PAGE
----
Evaluation of global health capacity building initiatives in low-and middle-income countries: A systematic review
Journal – Journal of global health
Publication date – Aug – 2020
Authors – Hady Naal, Maria El Kouss, Melissa El Hamouch, Layal Hneiny, Shadi Saleh
Keywords – global health capacity building, Low-and middle-income countries
Open access – Yes
Speciality – Health policy
World region Global
Language – English
Submitted to the One Surgery Index on September 1, 2020 at 3:34 am
Low-and middle-income countries (LMICs) are in dire need to improve their
health outcomes. Although Global Health Capacity Building (GHCB) initiatives are
recommended approaches, they risk being ineffective in the absence of standardized evaluation
methods. This study systematically reviews evaluation approaches for GHCB initiatives in
We searched the Medline (OVID), PubMed, Scopus, and Embase.com databases for
studies reporting evaluation of a GHCB initiative in a LMIC from January 1st, 2009 until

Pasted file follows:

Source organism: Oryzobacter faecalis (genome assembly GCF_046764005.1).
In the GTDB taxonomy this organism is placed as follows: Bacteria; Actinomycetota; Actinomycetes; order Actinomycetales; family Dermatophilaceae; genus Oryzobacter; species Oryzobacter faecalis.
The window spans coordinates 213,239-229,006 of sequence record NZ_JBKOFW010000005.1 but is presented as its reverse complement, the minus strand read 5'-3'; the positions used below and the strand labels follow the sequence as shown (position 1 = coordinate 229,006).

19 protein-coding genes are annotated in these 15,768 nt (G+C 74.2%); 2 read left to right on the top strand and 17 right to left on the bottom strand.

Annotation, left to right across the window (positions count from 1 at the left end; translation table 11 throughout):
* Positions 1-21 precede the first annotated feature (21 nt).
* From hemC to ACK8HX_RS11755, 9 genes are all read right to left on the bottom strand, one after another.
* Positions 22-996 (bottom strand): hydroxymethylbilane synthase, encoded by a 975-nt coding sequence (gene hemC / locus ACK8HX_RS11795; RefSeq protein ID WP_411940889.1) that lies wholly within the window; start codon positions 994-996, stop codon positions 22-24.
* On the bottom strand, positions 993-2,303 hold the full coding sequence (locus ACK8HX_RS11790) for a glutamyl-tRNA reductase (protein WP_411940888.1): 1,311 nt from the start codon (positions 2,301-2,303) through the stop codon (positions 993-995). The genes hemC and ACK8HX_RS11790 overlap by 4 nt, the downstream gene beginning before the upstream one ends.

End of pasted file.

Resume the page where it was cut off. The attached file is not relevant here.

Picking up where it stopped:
August 15th, 2019. To differentiate them from intervention, prevention, and awareness
initiatives, included articles reported at least one approach to evaluate their learning modality.
We excluded cross-sectional studies, reviews, and book chapters that only assessed the effect
of interventions. Data identifying the learning modality, and evaluation method, level, time
interval, and approach were extracted from articles as primary outcomes.
Of the 8,324 identified studies, 63 articles were eligible for analysis. Most studies
stemmed from Africa and Asia (69.8%), were delivered and evaluated face-to-face (74.6% and
76.2%), mainly to professionals (57.1%) and community workers (20.6%). Although the use
of online and blended modalities showed an increase over the past 4 years, only face-to-face
initiatives were evaluated long-term beyond individual-level. GHCB evaluations in general
lacked standardization especially regarding the tools.
This is an important resource for evaluating GHCB initiatives in LMICs. It
synthesizes evaluation approaches, offers recommendations for improvement, and calls for the
standardization of evaluations, especially for long-term and wider impact assessment of online
and blended modalities.
OSI Number – 20660